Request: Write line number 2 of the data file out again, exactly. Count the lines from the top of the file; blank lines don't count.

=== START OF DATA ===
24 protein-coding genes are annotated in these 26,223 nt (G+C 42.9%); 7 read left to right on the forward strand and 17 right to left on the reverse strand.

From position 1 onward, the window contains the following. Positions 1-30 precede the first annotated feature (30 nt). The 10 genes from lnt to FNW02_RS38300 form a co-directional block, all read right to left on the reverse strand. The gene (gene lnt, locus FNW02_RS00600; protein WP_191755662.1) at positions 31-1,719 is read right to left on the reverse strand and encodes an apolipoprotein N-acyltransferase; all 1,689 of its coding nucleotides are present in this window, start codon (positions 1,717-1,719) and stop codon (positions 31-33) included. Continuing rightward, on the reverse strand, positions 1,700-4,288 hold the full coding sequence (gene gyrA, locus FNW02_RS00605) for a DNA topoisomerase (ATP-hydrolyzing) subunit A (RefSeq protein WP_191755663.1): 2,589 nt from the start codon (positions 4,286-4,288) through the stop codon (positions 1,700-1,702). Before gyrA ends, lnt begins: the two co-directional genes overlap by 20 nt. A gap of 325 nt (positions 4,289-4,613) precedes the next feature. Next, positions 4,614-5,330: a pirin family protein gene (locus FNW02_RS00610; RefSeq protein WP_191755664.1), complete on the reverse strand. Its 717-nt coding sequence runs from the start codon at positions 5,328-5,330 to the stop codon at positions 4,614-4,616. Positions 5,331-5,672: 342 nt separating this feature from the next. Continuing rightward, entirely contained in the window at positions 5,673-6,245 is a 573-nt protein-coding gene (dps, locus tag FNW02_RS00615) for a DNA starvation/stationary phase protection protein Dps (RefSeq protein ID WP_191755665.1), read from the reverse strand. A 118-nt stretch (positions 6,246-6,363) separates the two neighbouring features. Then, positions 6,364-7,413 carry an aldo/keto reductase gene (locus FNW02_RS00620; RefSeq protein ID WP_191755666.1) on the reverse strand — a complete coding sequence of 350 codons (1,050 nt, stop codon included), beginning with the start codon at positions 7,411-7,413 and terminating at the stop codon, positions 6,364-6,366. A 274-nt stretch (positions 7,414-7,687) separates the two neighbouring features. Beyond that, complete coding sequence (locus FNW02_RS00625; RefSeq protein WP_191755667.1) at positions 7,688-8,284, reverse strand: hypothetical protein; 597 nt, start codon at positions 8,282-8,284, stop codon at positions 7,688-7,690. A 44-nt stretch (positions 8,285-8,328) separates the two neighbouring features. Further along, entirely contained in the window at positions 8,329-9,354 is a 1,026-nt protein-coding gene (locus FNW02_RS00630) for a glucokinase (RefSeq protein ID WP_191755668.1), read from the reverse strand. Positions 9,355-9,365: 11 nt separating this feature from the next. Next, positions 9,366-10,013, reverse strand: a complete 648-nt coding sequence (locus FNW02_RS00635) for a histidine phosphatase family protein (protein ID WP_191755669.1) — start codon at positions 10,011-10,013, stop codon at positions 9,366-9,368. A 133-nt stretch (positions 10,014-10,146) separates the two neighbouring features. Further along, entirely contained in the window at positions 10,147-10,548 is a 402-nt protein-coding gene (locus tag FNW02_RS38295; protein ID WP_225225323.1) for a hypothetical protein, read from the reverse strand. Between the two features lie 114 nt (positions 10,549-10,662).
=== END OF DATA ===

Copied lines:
From position 1 onward, the window contains the following. Positions 1-30 precede the first annotated feature (30 nt). The 10 genes from lnt to FNW02_RS38300 form a co-directional block, all read right to left on the reverse strand. The gene (gene lnt, locus FNW02_RS00600; protein WP_191755662.1) at positions 31-1,719 is read right to left on the reverse strand and encodes an apolipoprotein N-acyltransferase; all 1,689 of its coding nucleotides are present in this window, start codon (positions 1,717-1,719) and stop codon (positions 31-33) included. Continuing rightward, on the reverse strand, positions 1,700-4,288 hold the full coding sequence (gene gyrA, locus FNW02_RS00605) for a DNA topoisomerase (ATP-hydrolyzing) subunit A (RefSeq protein WP_191755663.1): 2,589 nt from the start codon (positions 4,286-4,288) through the stop codon (positions 1,700-1,702). Before gyrA ends, lnt begins: the two co-directional genes overlap by 20 nt. A gap of 325 nt (positions 4,289-4,613) precedes the next feature. Next, positions 4,614-5,330: a pirin family protein gene (locus FNW02_RS00610; RefSeq protein WP_191755664.1), complete on the reverse strand. Its 717-nt coding sequence runs from the start codon at positions 5,328-5,330 to the stop codon at positions 4,614-4,616. Positions 5,331-5,672: 342 nt separating this feature from the next. Continuing rightward, entirely contained in the window at positions 5,673-6,245 is a 573-nt protein-coding gene (dps, locus tag FNW02_RS00615) for a DNA starvation/stationary phase protection protein Dps (RefSeq protein ID WP_191755665.1), read from the reverse strand. A 118-nt stretch (positions 6,246-6,363) separates the two neighbouring features. Then, positions 6,364-7,413 carry an aldo/keto reductase gene (locus FNW02_RS00620; RefSeq protein ID WP_191755666.1) on the reverse strand — a complete coding sequence of 350 codons (1,050 nt, stop codon included), beginning with the start codon at positions 7,411-7,413 and terminating at the stop codon, positions 6,364-6,366. A 274-nt stretch (positions 7,414-7,687) separates the two neighbouring features. Beyond that, complete coding sequence (locus FNW02_RS00625; RefSeq protein WP_191755667.1) at positions 7,688-8,284, reverse strand: hypothetical protein; 597 nt, start codon at positions 8,282-8,284, stop codon at positions 7,688-7,690. A 44-nt stretch (positions 8,285-8,328) separates the two neighbouring features. Further along, entirely contained in the window at positions 8,329-9,354 is a 1,026-nt protein-coding gene (locus FNW02_RS00630) for a glucokinase (RefSeq protein ID WP_191755668.1), read from the reverse strand. Positions 9,355-9,365: 11 nt separating this feature from the next. Next, positions 9,366-10,013, reverse strand: a complete 648-nt coding sequence (locus FNW02_RS00635) for a histidine phosphatase family protein (protein ID WP_191755669.1) — start codon at positions 10,011-10,013, stop codon at positions 9,366-9,368. A 133-nt stretch (positions 10,014-10,146) separates the two neighbouring features. Further along, entirely contained in the window at positions 10,147-10,548 is a 402-nt protein-coding gene (locus tag FNW02_RS38295; protein ID WP_225225323.1) for a hypothetical protein, read from the reverse strand. Between the two features lie 114 nt (positions 10,549-10,662).